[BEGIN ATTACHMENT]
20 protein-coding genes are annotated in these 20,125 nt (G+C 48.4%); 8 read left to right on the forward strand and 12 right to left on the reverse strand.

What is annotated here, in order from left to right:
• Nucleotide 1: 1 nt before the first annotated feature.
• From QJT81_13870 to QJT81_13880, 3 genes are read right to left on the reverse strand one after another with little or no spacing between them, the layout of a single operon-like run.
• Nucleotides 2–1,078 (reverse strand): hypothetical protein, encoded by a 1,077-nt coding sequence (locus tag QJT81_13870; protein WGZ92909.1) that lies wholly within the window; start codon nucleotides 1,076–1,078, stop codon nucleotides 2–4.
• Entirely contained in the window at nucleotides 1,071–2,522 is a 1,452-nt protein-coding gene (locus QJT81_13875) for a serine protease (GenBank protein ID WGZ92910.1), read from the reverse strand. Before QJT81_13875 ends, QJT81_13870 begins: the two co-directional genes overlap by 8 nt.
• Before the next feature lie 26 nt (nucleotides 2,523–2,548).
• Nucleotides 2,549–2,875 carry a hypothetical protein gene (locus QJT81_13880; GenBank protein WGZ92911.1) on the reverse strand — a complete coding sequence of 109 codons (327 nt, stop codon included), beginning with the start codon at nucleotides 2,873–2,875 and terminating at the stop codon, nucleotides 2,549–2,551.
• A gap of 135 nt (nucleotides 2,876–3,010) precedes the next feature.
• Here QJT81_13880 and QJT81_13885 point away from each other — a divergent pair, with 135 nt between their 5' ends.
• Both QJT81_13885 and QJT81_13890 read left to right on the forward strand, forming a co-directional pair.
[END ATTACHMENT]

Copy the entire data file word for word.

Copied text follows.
20 protein-coding genes are annotated in these 20,125 nt (G+C 48.4%); 8 read left to right on the forward strand and 12 right to left on the reverse strand.

What is annotated here, in order from left to right:
• Nucleotide 1: 1 nt before the first annotated feature.
• From QJT81_13870 to QJT81_13880, 3 genes are read right to left on the reverse strand one after another with little or no spacing between them, the layout of a single operon-like run.
• Nucleotides 2–1,078 (reverse strand): hypothetical protein, encoded by a 1,077-nt coding sequence (locus tag QJT81_13870; protein WGZ92909.1) that lies wholly within the window; start codon nucleotides 1,076–1,078, stop codon nucleotides 2–4.
• Entirely contained in the window at nucleotides 1,071–2,522 is a 1,452-nt protein-coding gene (locus QJT81_13875) for a serine protease (GenBank protein ID WGZ92910.1), read from the reverse strand. Before QJT81_13875 ends, QJT81_13870 begins: the two co-directional genes overlap by 8 nt.
• Before the next feature lie 26 nt (nucleotides 2,523–2,548).
• Nucleotides 2,549–2,875 carry a hypothetical protein gene (locus QJT81_13880; GenBank protein WGZ92911.1) on the reverse strand — a complete coding sequence of 109 codons (327 nt, stop codon included), beginning with the start codon at nucleotides 2,873–2,875 and terminating at the stop codon, nucleotides 2,549–2,551.
• A gap of 135 nt (nucleotides 2,876–3,010) precedes the next feature.
• Here QJT81_13880 and QJT81_13885 point away from each other — a divergent pair, with 135 nt between their 5' ends.
• Both QJT81_13885 and QJT81_13890 read left to right on the forward strand, forming a co-directional pair.